Pagdanganan impressed in her rookie year when she cracked the top 10 of her first major tournament in the KPMG Women’s PGA Championship, leading to a 2020 US Women’s Open debut and a record leap in the world rankings

The 23-year-old power player is currently the LPGA’s driving distance leader with an average of 283.071 yards. 

In Olympic golf, only the top 15 players in the men’s and women’s divisions can earn outright slots in the Tokyo 2020 Games.

But the rest of the hopefuls can vie for the remaining slots in the 60-man field of each division by collecting tournament points and barging into the top 60 of the Olympic Golf Rankings (OGR).

3×3 basketball

NEW TEAM? It’s still uncertain if top 3×3 players like Joshua Munzon (left) will see action in the qualifiers.
Photo from Chooks-to-Go

The country’s Tokyo Olympics bid was not exempt from Aldin Ayo’s infamous saga in 2020. 

The former UST Growling Tigers coach became the newly-appointed Manila Chooks mentor and was set to guide the country’s top-ranked 3×3 players Joshua Munzon (No. 1), Alvin Pasaol (No. 2), Troy Rike (No. 5), and Santi Santillan (No. 6) in FIBA tournaments. 

But after dealing with the Bicol bubble controversy, which led to his indefinite ban in the UAAP, Ayo may need a do-over as Pasaol, Rike and Santillan opted to turn pro. 

As the players have officially applied for the 2021 PBA Draft, their chances of participating in the delayed 3×3 Olympic qualifiers remain uncertain. 

All 4 players have also left the Chooks-to-Go 3×3 program following Ayo’s replacement of Eric Altamirano.

The Olympic qualifier, which was originally scheduled last March 2020, was delayed to May 26 to 31 in Graz, Austria. 

As the top 8 teams (4 per gender) have qualified based on the FIBA 3×3 Federation Ranking last November 1, 2019, the Olympic qualifier in Graz will only award 6 additional tickets (3 in each gender) to the quadrennial meet.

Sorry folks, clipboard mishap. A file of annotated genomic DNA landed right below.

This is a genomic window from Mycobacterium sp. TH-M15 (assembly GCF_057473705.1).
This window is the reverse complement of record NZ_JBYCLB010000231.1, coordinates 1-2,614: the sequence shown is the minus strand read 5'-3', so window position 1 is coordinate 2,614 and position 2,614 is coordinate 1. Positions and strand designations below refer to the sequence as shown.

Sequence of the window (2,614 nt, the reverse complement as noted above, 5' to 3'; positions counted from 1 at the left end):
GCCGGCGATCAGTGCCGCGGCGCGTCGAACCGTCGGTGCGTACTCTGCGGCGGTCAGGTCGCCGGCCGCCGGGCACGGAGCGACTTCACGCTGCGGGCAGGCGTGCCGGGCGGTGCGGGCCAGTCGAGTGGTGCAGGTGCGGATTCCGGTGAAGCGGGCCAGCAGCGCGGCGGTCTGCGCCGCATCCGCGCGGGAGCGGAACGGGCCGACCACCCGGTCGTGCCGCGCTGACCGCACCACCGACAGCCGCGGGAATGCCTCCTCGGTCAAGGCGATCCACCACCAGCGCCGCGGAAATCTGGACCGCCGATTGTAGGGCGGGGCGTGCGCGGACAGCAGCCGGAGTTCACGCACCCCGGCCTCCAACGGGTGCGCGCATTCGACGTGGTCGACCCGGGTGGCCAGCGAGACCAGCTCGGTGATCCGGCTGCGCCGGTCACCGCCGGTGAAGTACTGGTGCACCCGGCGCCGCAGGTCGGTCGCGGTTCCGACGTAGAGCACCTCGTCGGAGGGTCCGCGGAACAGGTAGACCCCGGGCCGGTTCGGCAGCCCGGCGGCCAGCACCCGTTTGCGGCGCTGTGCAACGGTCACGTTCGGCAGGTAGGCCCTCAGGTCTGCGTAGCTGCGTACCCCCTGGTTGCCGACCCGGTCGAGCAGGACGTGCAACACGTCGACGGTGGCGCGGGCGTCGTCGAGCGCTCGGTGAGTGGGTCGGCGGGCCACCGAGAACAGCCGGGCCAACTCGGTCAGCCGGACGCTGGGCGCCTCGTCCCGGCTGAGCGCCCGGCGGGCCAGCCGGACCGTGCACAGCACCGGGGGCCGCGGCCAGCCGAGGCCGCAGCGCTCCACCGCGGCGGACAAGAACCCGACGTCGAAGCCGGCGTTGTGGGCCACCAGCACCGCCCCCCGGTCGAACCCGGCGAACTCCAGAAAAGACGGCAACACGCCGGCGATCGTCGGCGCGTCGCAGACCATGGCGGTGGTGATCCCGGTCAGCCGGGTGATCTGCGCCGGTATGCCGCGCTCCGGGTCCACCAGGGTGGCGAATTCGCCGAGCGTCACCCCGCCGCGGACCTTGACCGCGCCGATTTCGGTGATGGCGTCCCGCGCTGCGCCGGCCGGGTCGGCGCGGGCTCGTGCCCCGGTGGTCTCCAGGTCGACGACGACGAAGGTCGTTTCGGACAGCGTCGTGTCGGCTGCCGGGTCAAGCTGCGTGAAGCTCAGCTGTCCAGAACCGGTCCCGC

If the Philippines fails to nail an Olympic berth in Graz, its final hope is to emerge as the winner of the FIBA 3×3 Universality Olympic Qualifying Tournament in Budapest, Hungary. 

Skateboarding

A FIGHTER. Margielyn Didal chases big dreams for herself and the country’s skateboarding scene.
Photo from 2018 Asian Games media pool

Margielyn Didal hopes that 2021 would be brighter than her whole year spent on lockdown in Cebu. 

The country’s top skateboarder, the 2018 Asian Games gold medalist who has virtually qualified for the Tokyo 2020 Olympics, hopes to officially seal her spot by June 2021. 

She currently ranks No. 14 in the women’s street Olympic rankings where only the top 16 skaters, excluding two host country spots and direct qualifiers, will advance to Tokyo. 

Didal also has a chance to gain a direct qualification if she is able to place top 3 in the World Skate World Championship this year. 

While World Skate scrapped all its events since March 2020, the 21-year-old Filipina was forced to train in the Philippines, building makeshift obstacles around her home in Cebu while also continuing her campaign to set up a skate park in her hometown. ([PODCAST] Targeting Tokyo: Margielyn Didal)

Boxing

BOUNCING BACK. Nesthy Petecio restarts her road to Tokyo as she enters the PSC training bubble.
Photo by Alecs Ongcal/Rappler